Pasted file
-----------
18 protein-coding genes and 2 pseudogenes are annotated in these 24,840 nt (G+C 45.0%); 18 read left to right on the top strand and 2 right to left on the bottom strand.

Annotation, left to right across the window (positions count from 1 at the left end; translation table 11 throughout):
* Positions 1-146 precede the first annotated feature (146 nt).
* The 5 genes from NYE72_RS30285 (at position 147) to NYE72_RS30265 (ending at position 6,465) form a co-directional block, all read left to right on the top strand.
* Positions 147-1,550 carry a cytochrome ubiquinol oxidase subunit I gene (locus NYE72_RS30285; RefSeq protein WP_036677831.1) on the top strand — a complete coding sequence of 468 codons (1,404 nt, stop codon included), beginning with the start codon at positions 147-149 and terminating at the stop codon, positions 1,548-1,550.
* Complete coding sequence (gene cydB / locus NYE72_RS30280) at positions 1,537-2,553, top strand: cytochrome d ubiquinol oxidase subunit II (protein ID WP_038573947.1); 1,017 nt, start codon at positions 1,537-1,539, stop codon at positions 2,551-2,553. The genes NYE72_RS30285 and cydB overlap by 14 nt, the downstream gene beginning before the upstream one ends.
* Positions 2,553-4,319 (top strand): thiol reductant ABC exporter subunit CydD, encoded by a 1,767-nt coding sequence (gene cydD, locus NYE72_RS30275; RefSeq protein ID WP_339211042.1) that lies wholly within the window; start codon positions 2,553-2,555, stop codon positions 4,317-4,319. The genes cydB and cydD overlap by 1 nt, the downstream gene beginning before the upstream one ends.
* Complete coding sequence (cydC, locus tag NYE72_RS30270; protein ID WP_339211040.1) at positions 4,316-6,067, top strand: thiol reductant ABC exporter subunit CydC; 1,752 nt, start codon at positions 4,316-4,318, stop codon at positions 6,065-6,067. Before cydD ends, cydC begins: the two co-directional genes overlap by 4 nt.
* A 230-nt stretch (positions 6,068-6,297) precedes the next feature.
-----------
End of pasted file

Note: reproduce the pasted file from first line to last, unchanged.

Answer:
18 protein-coding genes and 2 pseudogenes are annotated in these 24,840 nt (G+C 45.0%); 18 read left to right on the top strand and 2 right to left on the bottom strand.

Annotation, left to right across the window (positions count from 1 at the left end; translation table 11 throughout):
* Positions 1-146 precede the first annotated feature (146 nt).
* The 5 genes from NYE72_RS30285 (at position 147) to NYE72_RS30265 (ending at position 6,465) form a co-directional block, all read left to right on the top strand.
* Positions 147-1,550 carry a cytochrome ubiquinol oxidase subunit I gene (locus NYE72_RS30285; RefSeq protein WP_036677831.1) on the top strand — a complete coding sequence of 468 codons (1,404 nt, stop codon included), beginning with the start codon at positions 147-149 and terminating at the stop codon, positions 1,548-1,550.
* Complete coding sequence (gene cydB / locus NYE72_RS30280) at positions 1,537-2,553, top strand: cytochrome d ubiquinol oxidase subunit II (protein ID WP_038573947.1); 1,017 nt, start codon at positions 1,537-1,539, stop codon at positions 2,551-2,553. The genes NYE72_RS30285 and cydB overlap by 14 nt, the downstream gene beginning before the upstream one ends.
* Positions 2,553-4,319 (top strand): thiol reductant ABC exporter subunit CydD, encoded by a 1,767-nt coding sequence (gene cydD, locus NYE72_RS30275; RefSeq protein ID WP_339211042.1) that lies wholly within the window; start codon positions 2,553-2,555, stop codon positions 4,317-4,319. The genes cydB and cydD overlap by 1 nt, the downstream gene beginning before the upstream one ends.
* Complete coding sequence (cydC, locus tag NYE72_RS30270; protein ID WP_339211040.1) at positions 4,316-6,067, top strand: thiol reductant ABC exporter subunit CydC; 1,752 nt, start codon at positions 4,316-4,318, stop codon at positions 6,065-6,067. Before cydD ends, cydC begins: the two co-directional genes overlap by 4 nt.
* A 230-nt stretch (positions 6,068-6,297) precedes the next feature.